Two more minutes with King of the Mountain (part 4) – Matthew 22:34-40 . . . 

“Love your neighbor as yourself” (22:39) – This was not the first time Jesus had been asked “what mattered most.”  In Luke 10:25-29, another Lawyer came to Jesus and asked “what shall I do to inherit eternal life?”  Jesus gave the same answer He provided in Matthew 22:34-40 (quoting Deuteronomy 6:4-5 and Leviticus 19:18 reminding them to love God completely and love others consistently.)  Upon hearing this answer, though, the Lawyer followed up by trying to limit the consistent love Jesus commanded and the Law required, by asking “Who is my neighbor” (Luke 10:29).  Jesus responds with the parable of the Good Samaritan (Luke 10:30-37), defining our “neighbor” as basically ANYONE we come into contact with.  

So the “Great Commandment” is defined as loving God completely, and loving ANY WE COME INTO CONTACT WITH consistently.  That standard is SUPER HIGH, isn’t it?  How much easier the standard would be to simply ask us to attend church, give a certain percentage, or read our bibles every day.  The standard is SO MUCH HIGHER . . . so high, when measured against it, we all fall short (Romans 3:23).  Thankfully, though our sins are many, His mercy is more!! 

“Love” and “Love” point more to a relationship, than a religion.  I LOVE that Jesus describes the “most important thing” in relational terms, not religious terms.  We are to choose to love God and commit to Him completely.  We are to choose to love others and consistently seek to serve their needs.  Relationships with God and His children are at the forefront of what matters most.  Christianity is not about me . . . it is about He and we!  We are called into a committed “marriage” with God, not just to “date” Him.   He loves us and pursues us and invites us into a relationship with Him and His children forever.

2 thoughts on “Two More . . . from 10/13/19

  1. Thank you for this sermon and the addendum!

    I’ve been meditating on this subject for a long time. Every Sunday at All Souls’ early in the service the celebrant reads the summary of the Law, as Jesus gave it, followed by our singing of “Lord have mercy upon us…” That is such an appropriate response to the statement of the summary, as your sermon made clear. Without constantly using the word ‘humility’, the Scripture teaches the absolute necessity for being humble to live rightly. What a high bar, as you said! I’m sure that I won’t see perfect humility until I’m in the presence of our Lord in eternity, but it’s a truly great goal for us to aspire to in the interim. You’re a good model and encouragement to all of us in this, and I thank God for you!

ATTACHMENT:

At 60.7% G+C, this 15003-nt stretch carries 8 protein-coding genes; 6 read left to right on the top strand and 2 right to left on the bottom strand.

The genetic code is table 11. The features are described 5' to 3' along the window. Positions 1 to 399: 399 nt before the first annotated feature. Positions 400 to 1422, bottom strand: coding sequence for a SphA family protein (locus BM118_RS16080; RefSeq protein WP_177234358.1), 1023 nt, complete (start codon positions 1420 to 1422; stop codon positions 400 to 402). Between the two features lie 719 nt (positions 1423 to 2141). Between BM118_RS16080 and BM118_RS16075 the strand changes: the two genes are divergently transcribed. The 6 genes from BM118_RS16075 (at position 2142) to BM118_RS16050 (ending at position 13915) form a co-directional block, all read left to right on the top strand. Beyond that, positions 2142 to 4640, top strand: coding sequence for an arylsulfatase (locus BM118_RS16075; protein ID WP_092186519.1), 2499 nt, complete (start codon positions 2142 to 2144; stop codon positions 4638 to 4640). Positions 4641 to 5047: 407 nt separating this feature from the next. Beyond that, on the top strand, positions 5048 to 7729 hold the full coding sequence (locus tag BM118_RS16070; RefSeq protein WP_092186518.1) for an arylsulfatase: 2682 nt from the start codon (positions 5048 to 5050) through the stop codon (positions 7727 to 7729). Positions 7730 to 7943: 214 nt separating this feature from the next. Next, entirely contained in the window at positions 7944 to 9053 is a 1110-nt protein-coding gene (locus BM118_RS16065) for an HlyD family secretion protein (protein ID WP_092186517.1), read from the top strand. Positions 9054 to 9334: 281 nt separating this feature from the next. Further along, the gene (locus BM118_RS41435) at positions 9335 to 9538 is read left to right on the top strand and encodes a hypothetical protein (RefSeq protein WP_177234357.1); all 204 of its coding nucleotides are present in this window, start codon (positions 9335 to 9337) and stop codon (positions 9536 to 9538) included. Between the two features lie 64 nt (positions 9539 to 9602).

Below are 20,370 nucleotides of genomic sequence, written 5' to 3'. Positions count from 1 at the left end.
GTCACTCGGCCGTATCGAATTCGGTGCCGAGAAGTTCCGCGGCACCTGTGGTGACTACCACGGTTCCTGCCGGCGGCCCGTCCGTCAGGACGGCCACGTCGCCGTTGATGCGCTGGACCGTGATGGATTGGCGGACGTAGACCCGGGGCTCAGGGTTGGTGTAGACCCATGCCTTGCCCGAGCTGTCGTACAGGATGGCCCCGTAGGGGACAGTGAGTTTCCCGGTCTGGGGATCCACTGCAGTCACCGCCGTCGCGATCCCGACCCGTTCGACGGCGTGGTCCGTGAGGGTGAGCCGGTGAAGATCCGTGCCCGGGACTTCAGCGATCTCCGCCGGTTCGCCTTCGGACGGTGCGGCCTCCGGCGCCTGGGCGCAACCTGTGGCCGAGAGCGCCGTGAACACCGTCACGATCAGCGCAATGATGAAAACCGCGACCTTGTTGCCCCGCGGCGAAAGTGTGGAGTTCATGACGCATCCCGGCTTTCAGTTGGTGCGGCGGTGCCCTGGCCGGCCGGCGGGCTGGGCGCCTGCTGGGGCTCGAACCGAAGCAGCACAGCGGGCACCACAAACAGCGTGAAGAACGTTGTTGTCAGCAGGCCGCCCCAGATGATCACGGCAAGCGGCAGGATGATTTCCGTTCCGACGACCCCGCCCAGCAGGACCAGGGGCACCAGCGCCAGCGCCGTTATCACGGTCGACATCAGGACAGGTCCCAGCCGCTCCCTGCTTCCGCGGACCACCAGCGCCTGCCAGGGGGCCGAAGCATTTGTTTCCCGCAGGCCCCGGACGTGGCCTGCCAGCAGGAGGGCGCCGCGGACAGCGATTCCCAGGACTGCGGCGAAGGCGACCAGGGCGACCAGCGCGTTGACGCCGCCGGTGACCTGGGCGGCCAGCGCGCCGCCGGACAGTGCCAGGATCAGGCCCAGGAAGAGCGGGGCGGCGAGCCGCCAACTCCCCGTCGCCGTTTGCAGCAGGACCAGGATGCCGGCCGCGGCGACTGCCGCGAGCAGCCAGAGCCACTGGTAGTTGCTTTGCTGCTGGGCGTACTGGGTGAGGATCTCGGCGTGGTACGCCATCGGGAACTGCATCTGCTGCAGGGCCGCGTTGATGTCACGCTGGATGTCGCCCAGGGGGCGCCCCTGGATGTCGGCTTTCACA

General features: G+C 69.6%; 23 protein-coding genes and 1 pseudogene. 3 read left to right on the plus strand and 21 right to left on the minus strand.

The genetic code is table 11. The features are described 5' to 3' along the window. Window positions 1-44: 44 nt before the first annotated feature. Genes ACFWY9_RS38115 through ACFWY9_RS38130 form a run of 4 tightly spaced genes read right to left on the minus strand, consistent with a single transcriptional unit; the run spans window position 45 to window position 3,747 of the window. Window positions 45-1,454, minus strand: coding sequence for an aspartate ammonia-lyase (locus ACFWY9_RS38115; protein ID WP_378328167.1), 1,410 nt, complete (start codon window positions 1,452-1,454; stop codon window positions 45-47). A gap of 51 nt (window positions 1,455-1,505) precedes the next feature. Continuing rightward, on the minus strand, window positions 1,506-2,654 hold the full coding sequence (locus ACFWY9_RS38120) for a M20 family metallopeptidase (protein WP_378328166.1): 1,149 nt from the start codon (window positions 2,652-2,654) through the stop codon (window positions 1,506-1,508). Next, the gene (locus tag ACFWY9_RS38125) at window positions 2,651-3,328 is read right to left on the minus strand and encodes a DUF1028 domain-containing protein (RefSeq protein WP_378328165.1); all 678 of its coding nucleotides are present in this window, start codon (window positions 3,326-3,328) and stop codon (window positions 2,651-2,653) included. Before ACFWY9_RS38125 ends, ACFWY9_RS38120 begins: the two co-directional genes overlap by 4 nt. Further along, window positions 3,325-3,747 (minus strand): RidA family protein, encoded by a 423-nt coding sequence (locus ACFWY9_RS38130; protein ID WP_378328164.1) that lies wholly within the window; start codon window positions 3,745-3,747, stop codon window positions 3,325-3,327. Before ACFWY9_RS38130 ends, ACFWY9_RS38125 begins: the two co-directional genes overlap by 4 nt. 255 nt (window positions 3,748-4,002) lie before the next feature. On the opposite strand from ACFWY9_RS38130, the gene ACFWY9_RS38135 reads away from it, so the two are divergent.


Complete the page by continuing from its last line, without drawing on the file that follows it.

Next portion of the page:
2. Bill, thank you so much for this encouragement . . . and these thoughts. It is so true that the more we understand the Standard, the more we appreciate our need for the cross. I have a friend (Bob Thune) who wrote a book called “The Gospel Centered Life.” In it he shares the perspective that over time (in maturing Christ-followers) our understanding of our own weakness and our understanding of God’s greatness simultaneously both grow. This means that there is an ever widening gap (in our understanding) of our “Romans 3:23-ness.” What is beautiful though, is that the cross is enough . . . it is always enough . . . to bridge that gap!! Thanks for your example of following Christ Bill. I so appreciate you.

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